Visit the magnificent fort
palaces of Orchhar in Madhya Pradesh. The glory of Orchha houses
three magnificent palaces, Raja Mahal, Jahangir Mahal,Rai Praveen
Mahal that are still in fairly good shape, built by the
aforementioned Bharti Chand.
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Raja Rudra Pratap founded Orchha in the early
16th century, but most of the early construction work in the town was carried
out by his successor, Raja Bharti Chand. He built the city walls, and the
citadel that, unfortunately, lies in ruins today.
Raja Mahal- Work on the Raja Mahal was started
by Raja Rudra Pratap, but he died in 1531, leaving the construction incomplete.
His son, Bharti Chand, completed the front and the main portion of the palace,
but could not complete the building during his lifetime. The final touches to
the Raja Mahal were added by one of the most prominent rulers of Orchha,
Madhukar Shah built several other monuments in the town as well.
The Magnificent Architecture- The Raja Mahal
is a fine example of Mughal architecture with typical stone jali (lattice) work
and multifaceted arches at the entrance. The palace is in the shape of a perfect
square that is further divided into two courtyards. The main courtyard is
flanked by the palace which has a four-storeyed building at one end of it. The
other three sides comprise of five-storeyed apartments. The Raja Mahalís facade
is simplicity personified with hardly any ornamental detailing, but the
interiors house some splendid paintings. The outer courtyard has some beautiful
arches arranged in floral patterns and carved out in lime mortar.
Inside Attractions of The Palace-Inside the
Mahal, the two places worth a look are the Durbar-e-Khas and the Diwan-i-Am. The
Durbar-e-Khas, or the Durbar Hall, is situated on the first floor of the palace
and is surrounded by high walls. It is well fortified, and right above it is a
number of musket holes through which the enemy was shot at. The Diwan-i-Am is an
assembly hall where the king often held meetings with his council of ministers.
The hall has three platforms, and from the highest one, the king held forth on
affairs of the state. The Diwan-i-Am has massive columns and the ceiling has
been decorated with paintings belonging to the Mughal and the Bundela
(combination of Indo Persian) schools of art. The exterior of the palace is
decorated with elephant and lotus-shaped brackets. The entire architecture of
the Raja Mahal is exquisite and speaks loftily of the stone carvers who sculpted
Jahangir Mahal- The intricately carved
Jahangir Mahal has an aura of grandeur and opulence. Built on the lines of
Emperor Akbarís Hamam Saras in Agra, it is nevertheless representative of the
Bundela school of architecture. The palace is five-storeyed and has eight
pavilions. The third floor has a court where the rulers of Orchha met with their
subjects. The court is raised over superimposed arcades with a wide gallery
overlooking it. A long line of elephant brackets flanks the entrance to the
monument, and a reddish-brown cornice runs along the periphery of the court. The
faÁade of the Jahangir Mahal is decorated with a plethora of geometric patterns,
and paintings of peacocks and flowers. As the very name of the monument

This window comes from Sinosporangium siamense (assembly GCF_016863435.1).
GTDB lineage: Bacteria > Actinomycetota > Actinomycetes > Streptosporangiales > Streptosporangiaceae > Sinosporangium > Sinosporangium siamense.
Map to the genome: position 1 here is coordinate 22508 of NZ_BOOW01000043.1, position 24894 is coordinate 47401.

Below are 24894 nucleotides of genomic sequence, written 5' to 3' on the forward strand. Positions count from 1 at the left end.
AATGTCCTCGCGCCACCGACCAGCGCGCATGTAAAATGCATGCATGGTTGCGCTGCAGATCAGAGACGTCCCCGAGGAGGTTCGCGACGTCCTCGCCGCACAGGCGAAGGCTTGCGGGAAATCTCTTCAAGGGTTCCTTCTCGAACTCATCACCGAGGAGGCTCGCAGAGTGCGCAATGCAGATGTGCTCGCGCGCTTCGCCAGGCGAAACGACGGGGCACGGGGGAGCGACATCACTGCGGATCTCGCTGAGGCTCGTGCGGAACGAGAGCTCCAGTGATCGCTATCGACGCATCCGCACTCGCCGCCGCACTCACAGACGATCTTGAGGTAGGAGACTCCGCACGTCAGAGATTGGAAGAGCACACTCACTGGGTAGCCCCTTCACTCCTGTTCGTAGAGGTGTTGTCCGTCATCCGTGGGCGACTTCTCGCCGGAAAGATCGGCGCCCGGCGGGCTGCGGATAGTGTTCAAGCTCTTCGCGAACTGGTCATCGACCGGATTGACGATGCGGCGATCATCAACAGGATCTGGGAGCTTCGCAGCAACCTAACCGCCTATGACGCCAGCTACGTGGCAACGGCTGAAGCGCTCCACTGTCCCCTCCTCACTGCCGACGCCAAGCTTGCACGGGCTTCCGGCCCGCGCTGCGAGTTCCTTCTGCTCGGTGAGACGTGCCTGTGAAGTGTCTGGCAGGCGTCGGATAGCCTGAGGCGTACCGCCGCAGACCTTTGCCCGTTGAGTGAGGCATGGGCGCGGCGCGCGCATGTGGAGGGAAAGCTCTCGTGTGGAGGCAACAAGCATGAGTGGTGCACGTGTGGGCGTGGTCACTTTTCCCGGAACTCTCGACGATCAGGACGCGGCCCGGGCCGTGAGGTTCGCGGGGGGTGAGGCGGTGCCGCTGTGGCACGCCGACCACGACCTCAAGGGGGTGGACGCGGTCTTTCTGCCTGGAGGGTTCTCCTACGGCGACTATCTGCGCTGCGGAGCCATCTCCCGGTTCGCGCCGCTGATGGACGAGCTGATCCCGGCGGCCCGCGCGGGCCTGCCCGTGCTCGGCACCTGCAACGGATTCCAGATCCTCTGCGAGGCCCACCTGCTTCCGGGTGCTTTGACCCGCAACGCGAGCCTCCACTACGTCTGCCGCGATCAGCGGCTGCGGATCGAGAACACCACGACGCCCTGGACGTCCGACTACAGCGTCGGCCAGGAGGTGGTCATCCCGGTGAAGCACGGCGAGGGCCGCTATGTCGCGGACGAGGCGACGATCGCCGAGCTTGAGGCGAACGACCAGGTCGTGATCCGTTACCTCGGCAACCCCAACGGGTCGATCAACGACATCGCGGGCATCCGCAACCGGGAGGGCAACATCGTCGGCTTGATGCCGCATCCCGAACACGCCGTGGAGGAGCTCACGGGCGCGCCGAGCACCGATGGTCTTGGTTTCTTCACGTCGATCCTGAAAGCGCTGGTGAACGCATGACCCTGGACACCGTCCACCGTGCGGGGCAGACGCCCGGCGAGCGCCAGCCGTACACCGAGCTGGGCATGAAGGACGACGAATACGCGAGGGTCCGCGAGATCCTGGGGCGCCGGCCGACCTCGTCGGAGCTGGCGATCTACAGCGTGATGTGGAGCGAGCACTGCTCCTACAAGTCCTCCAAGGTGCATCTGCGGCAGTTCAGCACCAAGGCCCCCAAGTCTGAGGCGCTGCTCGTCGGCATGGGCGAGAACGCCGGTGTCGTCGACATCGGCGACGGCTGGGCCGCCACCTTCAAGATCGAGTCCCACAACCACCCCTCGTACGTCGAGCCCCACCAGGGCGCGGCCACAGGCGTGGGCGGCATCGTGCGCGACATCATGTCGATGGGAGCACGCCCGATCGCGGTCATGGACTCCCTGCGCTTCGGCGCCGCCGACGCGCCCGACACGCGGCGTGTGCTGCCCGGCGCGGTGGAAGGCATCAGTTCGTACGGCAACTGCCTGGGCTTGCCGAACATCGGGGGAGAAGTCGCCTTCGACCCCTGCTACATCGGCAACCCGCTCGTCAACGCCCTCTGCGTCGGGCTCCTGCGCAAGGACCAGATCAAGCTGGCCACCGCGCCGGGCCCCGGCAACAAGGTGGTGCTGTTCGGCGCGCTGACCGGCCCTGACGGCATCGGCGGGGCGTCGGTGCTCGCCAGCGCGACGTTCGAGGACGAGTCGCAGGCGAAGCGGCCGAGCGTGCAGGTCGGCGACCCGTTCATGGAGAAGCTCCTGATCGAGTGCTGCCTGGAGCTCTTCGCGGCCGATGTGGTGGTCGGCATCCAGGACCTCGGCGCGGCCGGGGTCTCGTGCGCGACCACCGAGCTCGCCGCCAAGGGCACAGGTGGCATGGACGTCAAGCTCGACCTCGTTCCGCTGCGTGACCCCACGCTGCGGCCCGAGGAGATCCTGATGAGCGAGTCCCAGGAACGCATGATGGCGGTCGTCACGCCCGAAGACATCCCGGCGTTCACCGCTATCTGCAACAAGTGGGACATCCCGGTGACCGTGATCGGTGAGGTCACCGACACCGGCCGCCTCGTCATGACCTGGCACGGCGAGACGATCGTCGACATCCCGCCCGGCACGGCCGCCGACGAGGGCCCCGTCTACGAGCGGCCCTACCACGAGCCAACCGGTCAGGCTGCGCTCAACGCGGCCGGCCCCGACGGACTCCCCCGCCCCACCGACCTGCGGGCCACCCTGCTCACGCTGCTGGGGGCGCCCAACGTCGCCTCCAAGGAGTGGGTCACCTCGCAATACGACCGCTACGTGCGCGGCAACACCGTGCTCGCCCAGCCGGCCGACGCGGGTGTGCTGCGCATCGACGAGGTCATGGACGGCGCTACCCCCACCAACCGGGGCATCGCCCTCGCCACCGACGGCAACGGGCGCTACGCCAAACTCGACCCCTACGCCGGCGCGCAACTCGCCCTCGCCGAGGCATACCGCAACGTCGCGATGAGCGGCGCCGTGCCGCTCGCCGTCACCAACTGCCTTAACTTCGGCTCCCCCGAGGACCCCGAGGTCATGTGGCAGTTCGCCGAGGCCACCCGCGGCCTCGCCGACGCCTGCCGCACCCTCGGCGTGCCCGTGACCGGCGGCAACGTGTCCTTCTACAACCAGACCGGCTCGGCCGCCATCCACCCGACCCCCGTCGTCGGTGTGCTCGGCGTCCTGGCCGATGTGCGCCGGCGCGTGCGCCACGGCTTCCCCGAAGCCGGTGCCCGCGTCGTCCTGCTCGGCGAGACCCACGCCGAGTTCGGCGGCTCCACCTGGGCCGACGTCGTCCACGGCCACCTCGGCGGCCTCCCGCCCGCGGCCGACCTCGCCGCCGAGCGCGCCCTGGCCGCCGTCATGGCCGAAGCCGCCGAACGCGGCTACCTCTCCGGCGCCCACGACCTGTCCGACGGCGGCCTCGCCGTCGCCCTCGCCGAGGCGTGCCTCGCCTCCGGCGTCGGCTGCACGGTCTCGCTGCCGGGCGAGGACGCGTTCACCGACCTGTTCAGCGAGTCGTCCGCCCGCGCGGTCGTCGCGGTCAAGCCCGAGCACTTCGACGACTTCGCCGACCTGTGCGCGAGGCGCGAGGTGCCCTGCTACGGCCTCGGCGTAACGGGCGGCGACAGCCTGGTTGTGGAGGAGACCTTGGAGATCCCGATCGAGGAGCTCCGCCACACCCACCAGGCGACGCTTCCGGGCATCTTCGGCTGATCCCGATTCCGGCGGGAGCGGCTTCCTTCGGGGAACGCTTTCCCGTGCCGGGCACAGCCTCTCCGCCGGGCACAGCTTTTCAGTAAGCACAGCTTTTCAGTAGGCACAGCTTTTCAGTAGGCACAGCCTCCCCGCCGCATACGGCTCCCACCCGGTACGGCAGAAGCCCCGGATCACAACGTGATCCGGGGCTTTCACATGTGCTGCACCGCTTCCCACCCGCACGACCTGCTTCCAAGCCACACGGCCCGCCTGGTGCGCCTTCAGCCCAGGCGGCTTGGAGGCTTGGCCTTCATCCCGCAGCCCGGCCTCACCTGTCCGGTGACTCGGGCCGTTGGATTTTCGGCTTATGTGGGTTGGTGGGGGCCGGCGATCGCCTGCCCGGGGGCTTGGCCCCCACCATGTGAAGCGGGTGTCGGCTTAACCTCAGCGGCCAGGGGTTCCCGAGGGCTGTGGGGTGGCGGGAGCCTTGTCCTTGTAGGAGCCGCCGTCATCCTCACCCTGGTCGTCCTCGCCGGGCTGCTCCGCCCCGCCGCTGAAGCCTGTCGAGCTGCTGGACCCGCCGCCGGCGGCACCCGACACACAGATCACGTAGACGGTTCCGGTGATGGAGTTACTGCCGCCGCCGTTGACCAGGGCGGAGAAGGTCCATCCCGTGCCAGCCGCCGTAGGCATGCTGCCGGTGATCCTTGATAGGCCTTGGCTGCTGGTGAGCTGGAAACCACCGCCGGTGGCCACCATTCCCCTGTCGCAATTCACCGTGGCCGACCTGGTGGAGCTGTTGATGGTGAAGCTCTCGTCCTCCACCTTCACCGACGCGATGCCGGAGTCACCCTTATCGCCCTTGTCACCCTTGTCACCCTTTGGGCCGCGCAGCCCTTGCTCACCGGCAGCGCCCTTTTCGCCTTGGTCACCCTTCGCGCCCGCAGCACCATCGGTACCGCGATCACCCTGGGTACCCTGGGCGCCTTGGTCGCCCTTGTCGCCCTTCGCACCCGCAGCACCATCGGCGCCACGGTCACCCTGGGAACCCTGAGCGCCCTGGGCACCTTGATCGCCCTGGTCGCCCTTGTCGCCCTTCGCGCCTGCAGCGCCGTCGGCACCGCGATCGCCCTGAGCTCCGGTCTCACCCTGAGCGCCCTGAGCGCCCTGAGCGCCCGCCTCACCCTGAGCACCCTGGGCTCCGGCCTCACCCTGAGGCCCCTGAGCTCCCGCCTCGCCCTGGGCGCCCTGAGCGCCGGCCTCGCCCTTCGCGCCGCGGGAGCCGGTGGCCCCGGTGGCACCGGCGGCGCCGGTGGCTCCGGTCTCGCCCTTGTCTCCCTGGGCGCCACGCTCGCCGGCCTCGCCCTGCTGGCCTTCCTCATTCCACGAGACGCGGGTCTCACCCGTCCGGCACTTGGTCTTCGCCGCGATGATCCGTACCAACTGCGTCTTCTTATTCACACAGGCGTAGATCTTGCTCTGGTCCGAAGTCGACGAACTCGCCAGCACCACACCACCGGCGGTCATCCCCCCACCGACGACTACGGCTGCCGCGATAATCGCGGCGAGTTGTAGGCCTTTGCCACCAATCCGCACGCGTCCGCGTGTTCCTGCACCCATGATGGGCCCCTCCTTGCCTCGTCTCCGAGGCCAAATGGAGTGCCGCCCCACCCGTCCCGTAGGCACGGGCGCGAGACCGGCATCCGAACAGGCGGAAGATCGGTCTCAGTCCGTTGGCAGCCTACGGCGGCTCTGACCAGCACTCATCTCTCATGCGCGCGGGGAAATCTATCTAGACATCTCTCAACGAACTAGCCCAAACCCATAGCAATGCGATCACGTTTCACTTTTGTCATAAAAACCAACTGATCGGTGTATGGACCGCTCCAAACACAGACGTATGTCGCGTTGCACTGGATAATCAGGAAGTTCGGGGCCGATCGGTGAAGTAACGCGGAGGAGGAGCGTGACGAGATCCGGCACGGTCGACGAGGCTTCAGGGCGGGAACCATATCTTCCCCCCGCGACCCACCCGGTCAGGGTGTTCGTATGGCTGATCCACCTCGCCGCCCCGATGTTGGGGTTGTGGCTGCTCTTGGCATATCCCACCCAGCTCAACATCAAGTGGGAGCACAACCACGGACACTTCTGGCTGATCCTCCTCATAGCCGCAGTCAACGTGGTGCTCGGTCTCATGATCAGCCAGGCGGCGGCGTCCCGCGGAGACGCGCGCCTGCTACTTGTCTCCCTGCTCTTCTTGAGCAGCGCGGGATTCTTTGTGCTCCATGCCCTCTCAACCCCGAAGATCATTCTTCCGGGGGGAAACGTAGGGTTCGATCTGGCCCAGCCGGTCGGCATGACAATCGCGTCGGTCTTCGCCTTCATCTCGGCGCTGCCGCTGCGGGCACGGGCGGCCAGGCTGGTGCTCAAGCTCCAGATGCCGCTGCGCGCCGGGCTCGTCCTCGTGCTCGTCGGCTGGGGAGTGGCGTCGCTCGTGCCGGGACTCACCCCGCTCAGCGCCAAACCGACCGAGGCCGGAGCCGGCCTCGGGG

suggests, it was built in honour of the Mughal Emperor Jahangir, by the Orchha
ruler, Vir Singh. The friendship between the two went back a long way, much
before either of them became monarchs. Before he became Maharaja, Vir Singh
owned the fief of Badoni, situated midway between Orchha and Gwalior. Meanwhile,
in the Mughal Court, the relationship between Emperor Akbar and his eldest son,
Salim (later to be known as Jahangir), was always a tempestuous one. Prince
Salim was a bit too susceptible to affairs of the heart, and his dalliance with
Anarkali had riled the emperor no end. Abul Fazl, one of the Navratnas, or Nine
Jewels, in Akbarís court thrived on the rift and persuaded Akbar to forfeit
Salimís heirship to the Mughal throne.
Inevitably, Salim revolted against this, and
Akbar deputed none other than the Machiavellian Abul Fazl to quell the
rebellion. Fazl began a march to Agra to meet Salimís army in battle, but first
he had to travel through Badoni, which was en route. At this crucial juncture,
Vir Singh decided to help his friend Salim in his hour of trial by attacking
Fazlís army and vanquishing it. Not content with that, he chopped off Fazlís
head and presented it to Salim. This was in 1602, and three years later when
Akbar died and Jahangir replaced him as the emperor, it was time for him to
repay the favour to his old friend. Accordingly, he bestowed the whole of
Bundelkhand to Vir Singh and even attended his coronation in 1606. It was on
this occasion that Vir had the Jahangir Mahal built to receive Emperor Jahangir
when he visited Orchha. The palace today stands as a memorial to the great
friendship between the two erstwhile rulers.
Emperor Akbar Moved By Charms of Poetess -So,
Rai Praveen went to Akbarís court, where, accompanied by her tutor, Keshava
Dasa, she regaled the court with her singing and dancing skills. A bewitched
Akbar asked her to jilt the contemptible Indrajit (who had abandoned her to her
fate in any case) and take up residence with him in his harem. He enticed her
with the fabulous riches of the Mughal court, which, he told her, were more
suitable for a lady of her accomplishments. However, Rai Parveen refused. Akbar,
finding all his inducements falling on deaf ears and touched by her loyalty,
decided to restore her to Orchha. Rai Praveen returned to Orchha with both her
dignity and that of her kingdom intact. The palace is a fitting memorial to this
lady. The fort also houses a Tope Khana (canon foundry) which kept a vigil round
the clock, guarding against any external threat from the enemies of Orchha.
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